University of Washington to Adopt Racially Segregated 'Affinity Housing'

AP Photo/Lindsey Wasson

The University of Washington’s Seattle campus is coming under fire for its embrace of racial segregation. The university is reportedly sectioning off housing specifically for Black students by the fall of 2024.

This practice, oddly known as “affinity housing,” is ostensibly intended to create a more welcoming environment for Black students who find themselves wanting to avoid White people.

In other words, the government educational institution is enforcing racial segregation in the name of something woke. In an email, Director of Residential Life Vicki Vanderwerf indicated that “the idea was first proposed last academic year,” and explained that it was “requested by students with the goal of building community and a sense of belonging for UW students":

Housing & Food Services created partnerships with the Office of Minority Affairs & Diversity (OMA&D), the Black Student Commission (BSC) and the Black Student Union (BSU) to ensure they could collaborate to create a welcoming space for Black students.  

Magdalena Fonseca, director of the Samuel E. Kelly Ethnic Cultural Center, was invited to represent OMA&D, which supports students who are first-generation college students, or who come from historically marginalized communities. OMA&D provides academic counseling and constructive support for students.

“It was a natural idea to invite the OMA&D staff to help inform what college students are going through, specifically Black students on campus,” Fonseca said. “That’s how I got invited to be a part of the conversation, so that I can add a perspective from a professional, educational standpoint.”

Fonseca said then-undergraduate Calen Garrett, who had experience as a resident adviser in campus dorms for a year and an assistant resident director for two years, first brought up the idea of Black affinity housing. Garrett was also the BSC director of ASUW from 2022 to 2023.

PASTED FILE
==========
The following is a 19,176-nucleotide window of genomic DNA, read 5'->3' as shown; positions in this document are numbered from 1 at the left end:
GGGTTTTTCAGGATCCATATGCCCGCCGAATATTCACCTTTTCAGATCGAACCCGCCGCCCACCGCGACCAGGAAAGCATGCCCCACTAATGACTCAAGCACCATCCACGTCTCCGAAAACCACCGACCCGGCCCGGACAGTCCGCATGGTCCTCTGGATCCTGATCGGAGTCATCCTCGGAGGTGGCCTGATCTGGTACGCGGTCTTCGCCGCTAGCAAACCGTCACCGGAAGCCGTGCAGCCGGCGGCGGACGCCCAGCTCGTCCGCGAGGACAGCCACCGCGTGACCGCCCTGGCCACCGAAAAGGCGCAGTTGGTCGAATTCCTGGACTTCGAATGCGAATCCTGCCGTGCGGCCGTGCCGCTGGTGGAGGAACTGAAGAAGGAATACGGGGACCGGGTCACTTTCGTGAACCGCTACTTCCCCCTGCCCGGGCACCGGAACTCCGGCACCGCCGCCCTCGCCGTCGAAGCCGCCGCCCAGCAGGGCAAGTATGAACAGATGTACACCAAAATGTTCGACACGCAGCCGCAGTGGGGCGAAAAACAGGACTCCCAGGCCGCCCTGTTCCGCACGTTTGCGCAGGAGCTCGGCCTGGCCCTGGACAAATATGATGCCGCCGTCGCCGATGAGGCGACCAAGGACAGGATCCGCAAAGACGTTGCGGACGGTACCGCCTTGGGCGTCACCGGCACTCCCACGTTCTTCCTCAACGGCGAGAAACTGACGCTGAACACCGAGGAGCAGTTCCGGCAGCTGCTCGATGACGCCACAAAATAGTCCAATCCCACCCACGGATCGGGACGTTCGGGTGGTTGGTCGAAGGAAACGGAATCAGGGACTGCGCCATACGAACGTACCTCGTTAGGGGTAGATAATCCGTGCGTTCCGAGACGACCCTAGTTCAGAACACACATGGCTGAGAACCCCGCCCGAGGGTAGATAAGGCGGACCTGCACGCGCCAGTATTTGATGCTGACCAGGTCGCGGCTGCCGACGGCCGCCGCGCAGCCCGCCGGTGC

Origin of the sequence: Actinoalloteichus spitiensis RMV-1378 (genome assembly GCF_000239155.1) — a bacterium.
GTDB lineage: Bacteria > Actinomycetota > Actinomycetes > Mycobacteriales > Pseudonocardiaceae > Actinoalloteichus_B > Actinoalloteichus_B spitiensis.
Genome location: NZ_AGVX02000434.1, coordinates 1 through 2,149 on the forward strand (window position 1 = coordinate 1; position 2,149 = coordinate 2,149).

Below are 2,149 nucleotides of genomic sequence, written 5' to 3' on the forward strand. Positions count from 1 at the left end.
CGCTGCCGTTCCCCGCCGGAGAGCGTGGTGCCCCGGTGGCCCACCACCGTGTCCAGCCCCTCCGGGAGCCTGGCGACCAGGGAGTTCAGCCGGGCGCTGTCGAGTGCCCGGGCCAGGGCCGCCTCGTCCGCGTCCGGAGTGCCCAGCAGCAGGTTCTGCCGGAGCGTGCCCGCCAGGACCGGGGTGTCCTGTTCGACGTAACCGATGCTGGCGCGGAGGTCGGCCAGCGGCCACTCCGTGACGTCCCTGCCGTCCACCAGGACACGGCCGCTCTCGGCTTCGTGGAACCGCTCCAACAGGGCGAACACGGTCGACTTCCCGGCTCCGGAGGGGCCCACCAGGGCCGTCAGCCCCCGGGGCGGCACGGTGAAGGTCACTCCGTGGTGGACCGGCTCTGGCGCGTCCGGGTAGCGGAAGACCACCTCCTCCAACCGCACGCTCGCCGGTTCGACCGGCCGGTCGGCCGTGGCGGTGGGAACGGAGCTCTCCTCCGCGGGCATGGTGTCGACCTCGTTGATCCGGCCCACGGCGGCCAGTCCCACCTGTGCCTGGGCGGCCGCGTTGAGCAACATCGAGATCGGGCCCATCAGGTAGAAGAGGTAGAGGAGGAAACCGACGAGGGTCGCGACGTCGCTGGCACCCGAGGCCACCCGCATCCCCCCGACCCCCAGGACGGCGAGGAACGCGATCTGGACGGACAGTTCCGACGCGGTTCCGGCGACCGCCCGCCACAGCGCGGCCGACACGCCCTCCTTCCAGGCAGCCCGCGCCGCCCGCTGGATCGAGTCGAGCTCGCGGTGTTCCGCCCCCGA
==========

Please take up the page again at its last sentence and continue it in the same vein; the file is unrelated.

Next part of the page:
Fonseca says that BSU and BSC were very involved in the process for the Black affinity housing. “The voices of students, particularly Black students, were always considered and at the forefront when creating the space.

“As an assisted resident director as well as the BSC director last year, I think Calen got a really good perspective of the experience of Black students on campus, in a variety of different spaces, and, in particular, the residential halls,” Fonseca explained.

So, in essence, some Black students requested that the school provide segregated housing and the university basically decided, “Well, sure it directly goes against the Constitution, but a little segregation never hurt anyone, right?”

Fonseca argued that “There aren’t a lot of spaces where Black students can feel safe and feel like they can find others that look like them or share similar cultural experiences and backgrounds.”

She also acknowledged that some “have a perspective that creating a special affinity housing group might be seen as segregation” but stressed that the housing isn’t something to fear, “but something to embrace.”

It has been quite some years since I attended college. But even without social media and other technology to connect people, there was never any difficulty meeting up with people of all backgrounds. The notion that a university would need to enforce segregated housing to help Black students hang out with one another is ludicrous on its face – and goes against what the Constitution says about using government to facilitate or enforce racial segregation.

What is truly ridiculous about this idea is that if Black students, or those of any other race, want to hang out solely, or mostly, with people who come from the same background, they can simply do so outside the purview of a government school. There is nothing stopping these individuals from voluntarily segregating themselves in other areas without the school being involved.

The reality is that initiatives like “affinity housing” are merely ploys used by White progressives with a savior complex who believe that by establishing segregated housing, they are somehow helping the downtrodden put-upon melanated students. In reality, they are only breeding more division. Of course, that seems to be the point, does it not?


Trending on RedState Videos